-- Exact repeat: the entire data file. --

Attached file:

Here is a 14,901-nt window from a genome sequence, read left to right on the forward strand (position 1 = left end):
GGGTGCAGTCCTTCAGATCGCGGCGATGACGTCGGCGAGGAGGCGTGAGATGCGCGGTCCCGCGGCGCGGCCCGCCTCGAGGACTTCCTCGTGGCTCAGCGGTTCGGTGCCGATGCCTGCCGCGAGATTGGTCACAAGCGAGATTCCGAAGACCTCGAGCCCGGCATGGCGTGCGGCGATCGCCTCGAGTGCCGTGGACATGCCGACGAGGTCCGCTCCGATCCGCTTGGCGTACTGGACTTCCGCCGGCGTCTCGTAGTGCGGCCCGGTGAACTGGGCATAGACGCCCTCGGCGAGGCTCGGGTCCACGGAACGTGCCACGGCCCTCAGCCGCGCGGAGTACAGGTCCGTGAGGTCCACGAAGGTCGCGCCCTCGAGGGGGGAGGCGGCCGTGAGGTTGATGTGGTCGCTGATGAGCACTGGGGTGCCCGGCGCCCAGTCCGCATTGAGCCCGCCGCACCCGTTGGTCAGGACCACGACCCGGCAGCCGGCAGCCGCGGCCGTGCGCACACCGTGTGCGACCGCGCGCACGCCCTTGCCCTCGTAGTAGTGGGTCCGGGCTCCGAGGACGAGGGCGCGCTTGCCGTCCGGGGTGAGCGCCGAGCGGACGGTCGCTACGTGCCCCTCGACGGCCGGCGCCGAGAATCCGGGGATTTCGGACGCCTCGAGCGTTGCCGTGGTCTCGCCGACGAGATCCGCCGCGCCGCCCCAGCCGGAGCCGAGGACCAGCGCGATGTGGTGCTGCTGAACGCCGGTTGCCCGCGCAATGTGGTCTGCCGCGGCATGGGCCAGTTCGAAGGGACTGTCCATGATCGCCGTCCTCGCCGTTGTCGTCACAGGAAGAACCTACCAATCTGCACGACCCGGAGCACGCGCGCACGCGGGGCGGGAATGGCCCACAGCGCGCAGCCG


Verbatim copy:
Here is a 14,901-nt window from a genome sequence, read left to right on the forward strand (position 1 = left end):
GGGTGCAGTCCTTCAGATCGCGGCGATGACGTCGGCGAGGAGGCGTGAGATGCGCGGTCCCGCGGCGCGGCCCGCCTCGAGGACTTCCTCGTGGCTCAGCGGTTCGGTGCCGATGCCTGCCGCGAGATTGGTCACAAGCGAGATTCCGAAGACCTCGAGCCCGGCATGGCGTGCGGCGATCGCCTCGAGTGCCGTGGACATGCCGACGAGGTCCGCTCCGATCCGCTTGGCGTACTGGACTTCCGCCGGCGTCTCGTAGTGCGGCCCGGTGAACTGGGCATAGACGCCCTCGGCGAGGCTCGGGTCCACGGAACGTGCCACGGCCCTCAGCCGCGCGGAGTACAGGTCCGTGAGGTCCACGAAGGTCGCGCCCTCGAGGGGGGAGGCGGCCGTGAGGTTGATGTGGTCGCTGATGAGCACTGGGGTGCCCGGCGCCCAGTCCGCATTGAGCCCGCCGCACCCGTTGGTCAGGACCACGACCCGGCAGCCGGCAGCCGCGGCCGTGCGCACACCGTGTGCGACCGCGCGCACGCCCTTGCCCTCGTAGTAGTGGGTCCGGGCTCCGAGGACGAGGGCGCGCTTGCCGTCCGGGGTGAGCGCCGAGCGGACGGTCGCTACGTGCCCCTCGACGGCCGGCGCCGAGAATCCGGGGATTTCGGACGCCTCGAGCGTTGCCGTGGTCTCGCCGACGAGATCCGCCGCGCCGCCCCAGCCGGAGCCGAGGACCAGCGCGATGTGGTGCTGCTGAACGCCGGTTGCCCGCGCAATGTGGTCTGCCGCGGCATGGGCCAGTTCGAAGGGACTGTCCATGATCGCCGTCCTCGCCGTTGTCGTCACAGGAAGAACCTACCAATCTGCACGACCCGGAGCACGCGCGCACGCGGGGCGGGAATGGCCCACAGCGCGCAGCCG